Back in 2012 a state employee in Connecticut, Gregory Linhoff, was fired when he was caught smoking in a state-owned vehicle. After being arrested, his charges were soon dismissed, as well as his firing being overturned. Not only had Linhoff never had discliplinary problems in his 14 years working for the state, but he was considered a favorable employee. Marijuana helped him cope with medical problems and a pending divorce, leading an arbitrator to instead penalize him with a 6-month suspension without pay, as well as participate in random drug testing for a year. After once again being overturned by a Superior Court judge on the grounds of public policy, Linhoff's union appealed within the Supreme Court, leading the decision to be overruled one last time in a unanimous decision by all 7 Supreme Court justices. The justices ruled that although state drug policy allows for firing, it is not required, allowing some to be awarded proper second chances under the right circumstance.
All seven justices agreed that the lower court judge was wrong to overturn the arbitrator's ruling, saying that while state policy on drug use in the work place allows for firing workers it does not require it. Justices also said that judicial second-guessing of arbitration awards is uncommon and should be reserved only for extraordinary circumstances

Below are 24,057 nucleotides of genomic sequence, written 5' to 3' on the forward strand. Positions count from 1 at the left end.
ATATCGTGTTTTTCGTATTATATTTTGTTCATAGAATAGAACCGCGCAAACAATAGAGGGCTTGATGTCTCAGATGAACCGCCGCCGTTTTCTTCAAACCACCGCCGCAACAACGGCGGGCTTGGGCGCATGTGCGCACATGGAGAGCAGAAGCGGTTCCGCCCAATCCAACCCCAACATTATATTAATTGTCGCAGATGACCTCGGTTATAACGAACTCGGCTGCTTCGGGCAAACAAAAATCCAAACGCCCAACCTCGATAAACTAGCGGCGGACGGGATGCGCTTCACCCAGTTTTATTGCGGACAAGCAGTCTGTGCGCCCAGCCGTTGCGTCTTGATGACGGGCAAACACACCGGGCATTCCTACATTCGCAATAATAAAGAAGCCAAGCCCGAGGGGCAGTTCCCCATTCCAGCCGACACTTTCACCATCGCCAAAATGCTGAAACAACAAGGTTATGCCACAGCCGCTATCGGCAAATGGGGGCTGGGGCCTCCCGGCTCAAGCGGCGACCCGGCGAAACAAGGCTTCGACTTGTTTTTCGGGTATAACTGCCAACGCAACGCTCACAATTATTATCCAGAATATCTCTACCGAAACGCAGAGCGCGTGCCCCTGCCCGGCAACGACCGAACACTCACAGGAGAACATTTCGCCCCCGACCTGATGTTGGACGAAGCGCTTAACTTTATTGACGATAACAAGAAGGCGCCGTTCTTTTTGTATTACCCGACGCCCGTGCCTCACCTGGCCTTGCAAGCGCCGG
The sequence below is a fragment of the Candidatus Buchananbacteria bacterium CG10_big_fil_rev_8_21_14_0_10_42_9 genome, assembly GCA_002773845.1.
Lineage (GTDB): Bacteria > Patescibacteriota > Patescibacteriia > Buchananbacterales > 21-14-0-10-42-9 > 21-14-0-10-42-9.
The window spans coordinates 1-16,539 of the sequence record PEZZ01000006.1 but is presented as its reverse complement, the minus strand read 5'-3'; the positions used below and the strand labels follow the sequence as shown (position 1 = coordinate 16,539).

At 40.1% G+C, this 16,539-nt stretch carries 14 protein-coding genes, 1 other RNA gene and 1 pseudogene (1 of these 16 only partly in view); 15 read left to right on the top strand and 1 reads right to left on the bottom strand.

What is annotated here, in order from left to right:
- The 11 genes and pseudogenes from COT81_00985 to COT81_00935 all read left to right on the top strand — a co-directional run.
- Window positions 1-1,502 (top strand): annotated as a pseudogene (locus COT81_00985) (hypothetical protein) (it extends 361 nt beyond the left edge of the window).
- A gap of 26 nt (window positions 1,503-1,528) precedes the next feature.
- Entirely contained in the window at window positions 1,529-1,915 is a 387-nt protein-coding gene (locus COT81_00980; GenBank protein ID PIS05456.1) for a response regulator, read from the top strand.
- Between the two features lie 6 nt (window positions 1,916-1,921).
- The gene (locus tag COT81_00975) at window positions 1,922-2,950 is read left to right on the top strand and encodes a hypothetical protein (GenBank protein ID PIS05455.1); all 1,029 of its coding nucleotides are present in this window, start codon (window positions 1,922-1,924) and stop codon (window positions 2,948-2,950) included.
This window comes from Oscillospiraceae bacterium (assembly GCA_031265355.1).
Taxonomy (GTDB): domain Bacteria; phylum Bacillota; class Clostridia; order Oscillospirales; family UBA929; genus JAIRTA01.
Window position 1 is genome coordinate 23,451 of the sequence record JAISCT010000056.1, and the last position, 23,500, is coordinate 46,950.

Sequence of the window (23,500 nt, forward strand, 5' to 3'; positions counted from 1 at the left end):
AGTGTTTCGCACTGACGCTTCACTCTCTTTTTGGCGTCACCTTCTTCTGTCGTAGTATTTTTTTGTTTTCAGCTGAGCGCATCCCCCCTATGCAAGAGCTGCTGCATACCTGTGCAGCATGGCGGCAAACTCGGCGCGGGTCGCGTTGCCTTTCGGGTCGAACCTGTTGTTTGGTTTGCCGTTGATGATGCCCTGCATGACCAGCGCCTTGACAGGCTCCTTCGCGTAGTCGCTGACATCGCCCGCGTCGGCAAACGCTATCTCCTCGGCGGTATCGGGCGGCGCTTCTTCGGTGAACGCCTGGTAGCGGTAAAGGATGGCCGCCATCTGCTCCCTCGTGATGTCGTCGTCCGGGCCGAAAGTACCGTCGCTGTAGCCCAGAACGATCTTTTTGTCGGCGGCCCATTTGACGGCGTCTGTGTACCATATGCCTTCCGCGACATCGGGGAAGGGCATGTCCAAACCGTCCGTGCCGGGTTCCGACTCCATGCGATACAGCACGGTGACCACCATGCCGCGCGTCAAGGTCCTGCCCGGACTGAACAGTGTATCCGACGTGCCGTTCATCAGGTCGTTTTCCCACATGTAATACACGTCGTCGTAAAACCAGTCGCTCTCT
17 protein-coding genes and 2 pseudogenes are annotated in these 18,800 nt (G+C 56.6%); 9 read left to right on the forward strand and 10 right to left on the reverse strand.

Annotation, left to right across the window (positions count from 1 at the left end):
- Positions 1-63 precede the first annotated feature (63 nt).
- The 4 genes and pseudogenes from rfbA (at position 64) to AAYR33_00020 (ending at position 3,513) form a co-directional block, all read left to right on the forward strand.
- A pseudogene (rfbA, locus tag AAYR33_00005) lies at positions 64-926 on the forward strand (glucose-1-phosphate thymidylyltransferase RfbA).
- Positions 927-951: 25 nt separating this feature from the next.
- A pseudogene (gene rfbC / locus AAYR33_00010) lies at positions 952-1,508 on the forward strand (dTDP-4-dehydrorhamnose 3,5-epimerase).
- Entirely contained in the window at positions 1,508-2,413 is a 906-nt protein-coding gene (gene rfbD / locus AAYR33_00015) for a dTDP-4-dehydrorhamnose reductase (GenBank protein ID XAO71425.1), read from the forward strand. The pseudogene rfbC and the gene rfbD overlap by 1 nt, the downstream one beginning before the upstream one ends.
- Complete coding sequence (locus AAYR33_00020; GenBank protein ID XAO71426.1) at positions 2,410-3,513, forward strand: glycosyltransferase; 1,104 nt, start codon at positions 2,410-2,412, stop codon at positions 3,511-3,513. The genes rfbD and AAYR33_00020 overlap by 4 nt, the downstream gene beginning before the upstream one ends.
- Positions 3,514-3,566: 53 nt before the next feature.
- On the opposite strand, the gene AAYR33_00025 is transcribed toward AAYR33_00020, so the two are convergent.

"By the arbitrator's estimation, (Linhoff's) personal qualities and overall record indicate that he is a good candidate for a second chance," Rogers wrote. "Moreover, the discipline the arbitrator imposed was appropriately severe, and sends a message to others who might consider committing similar misconduct that painful consequences will result."
At the time Linhoff was fired, he was seeking treatment for depression, stress and anxiety because his wife had filed for divorce and he had a cancer scare; he believed smoking pot helped to alleviate his worries, Collins said.